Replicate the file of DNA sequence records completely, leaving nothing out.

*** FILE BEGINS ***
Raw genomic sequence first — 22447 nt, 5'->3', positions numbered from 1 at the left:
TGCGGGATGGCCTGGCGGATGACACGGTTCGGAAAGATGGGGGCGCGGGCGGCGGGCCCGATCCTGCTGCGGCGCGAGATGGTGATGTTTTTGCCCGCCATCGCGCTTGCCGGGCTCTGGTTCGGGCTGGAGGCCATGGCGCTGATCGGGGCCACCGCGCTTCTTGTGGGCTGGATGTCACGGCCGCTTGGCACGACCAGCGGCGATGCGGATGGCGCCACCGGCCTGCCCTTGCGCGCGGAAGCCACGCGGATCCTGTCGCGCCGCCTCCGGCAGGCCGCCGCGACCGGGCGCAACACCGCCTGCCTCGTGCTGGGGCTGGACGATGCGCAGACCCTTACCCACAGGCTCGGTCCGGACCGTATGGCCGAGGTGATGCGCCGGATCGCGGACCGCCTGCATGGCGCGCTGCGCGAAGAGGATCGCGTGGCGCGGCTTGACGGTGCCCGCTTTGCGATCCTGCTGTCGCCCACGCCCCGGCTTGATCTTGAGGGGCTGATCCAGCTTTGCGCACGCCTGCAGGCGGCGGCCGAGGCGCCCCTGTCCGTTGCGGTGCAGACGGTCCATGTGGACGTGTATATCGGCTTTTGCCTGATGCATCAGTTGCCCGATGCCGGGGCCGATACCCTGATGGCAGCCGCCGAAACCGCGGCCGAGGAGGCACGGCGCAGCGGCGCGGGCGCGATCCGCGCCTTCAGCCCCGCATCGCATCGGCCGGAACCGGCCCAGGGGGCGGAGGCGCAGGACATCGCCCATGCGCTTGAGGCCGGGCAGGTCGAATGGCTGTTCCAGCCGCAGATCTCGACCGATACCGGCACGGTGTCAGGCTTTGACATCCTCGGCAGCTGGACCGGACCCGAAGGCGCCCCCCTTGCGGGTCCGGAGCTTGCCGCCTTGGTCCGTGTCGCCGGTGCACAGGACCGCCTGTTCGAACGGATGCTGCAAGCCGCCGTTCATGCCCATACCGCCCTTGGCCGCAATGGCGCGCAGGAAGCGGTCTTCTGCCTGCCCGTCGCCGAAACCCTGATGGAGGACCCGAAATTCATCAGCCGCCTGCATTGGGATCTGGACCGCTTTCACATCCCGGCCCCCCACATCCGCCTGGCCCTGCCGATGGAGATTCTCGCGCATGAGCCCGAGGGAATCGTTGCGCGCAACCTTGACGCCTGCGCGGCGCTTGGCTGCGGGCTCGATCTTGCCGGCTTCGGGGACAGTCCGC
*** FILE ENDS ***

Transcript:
Raw genomic sequence first — 22447 nt, 5'->3', positions numbered from 1 at the left:
TGCGGGATGGCCTGGCGGATGACACGGTTCGGAAAGATGGGGGCGCGGGCGGCGGGCCCGATCCTGCTGCGGCGCGAGATGGTGATGTTTTTGCCCGCCATCGCGCTTGCCGGGCTCTGGTTCGGGCTGGAGGCCATGGCGCTGATCGGGGCCACCGCGCTTCTTGTGGGCTGGATGTCACGGCCGCTTGGCACGACCAGCGGCGATGCGGATGGCGCCACCGGCCTGCCCTTGCGCGCGGAAGCCACGCGGATCCTGTCGCGCCGCCTCCGGCAGGCCGCCGCGACCGGGCGCAACACCGCCTGCCTCGTGCTGGGGCTGGACGATGCGCAGACCCTTACCCACAGGCTCGGTCCGGACCGTATGGCCGAGGTGATGCGCCGGATCGCGGACCGCCTGCATGGCGCGCTGCGCGAAGAGGATCGCGTGGCGCGGCTTGACGGTGCCCGCTTTGCGATCCTGCTGTCGCCCACGCCCCGGCTTGATCTTGAGGGGCTGATCCAGCTTTGCGCACGCCTGCAGGCGGCGGCCGAGGCGCCCCTGTCCGTTGCGGTGCAGACGGTCCATGTGGACGTGTATATCGGCTTTTGCCTGATGCATCAGTTGCCCGATGCCGGGGCCGATACCCTGATGGCAGCCGCCGAAACCGCGGCCGAGGAGGCACGGCGCAGCGGCGCGGGCGCGATCCGCGCCTTCAGCCCCGCATCGCATCGGCCGGAACCGGCCCAGGGGGCGGAGGCGCAGGACATCGCCCATGCGCTTGAGGCCGGGCAGGTCGAATGGCTGTTCCAGCCGCAGATCTCGACCGATACCGGCACGGTGTCAGGCTTTGACATCCTCGGCAGCTGGACCGGACCCGAAGGCGCCCCCCTTGCGGGTCCGGAGCTTGCCGCCTTGGTCCGTGTCGCCGGTGCACAGGACCGCCTGTTCGAACGGATGCTGCAAGCCGCCGTTCATGCCCATACCGCCCTTGGCCGCAATGGCGCGCAGGAAGCGGTCTTCTGCCTGCCCGTCGCCGAAACCCTGATGGAGGACCCGAAATTCATCAGCCGCCTGCATTGGGATCTGGACCGCTTTCACATCCCGGCCCCCCACATCCGCCTGGCCCTGCCGATGGAGATTCTCGCGCATGAGCCCGAGGGAATCGTTGCGCGCAACCTTGACGCCTGCGCGGCGCTTGGCTGCGGGCTCGATCTTGCCGGCTTCGGGGACAGTCCGC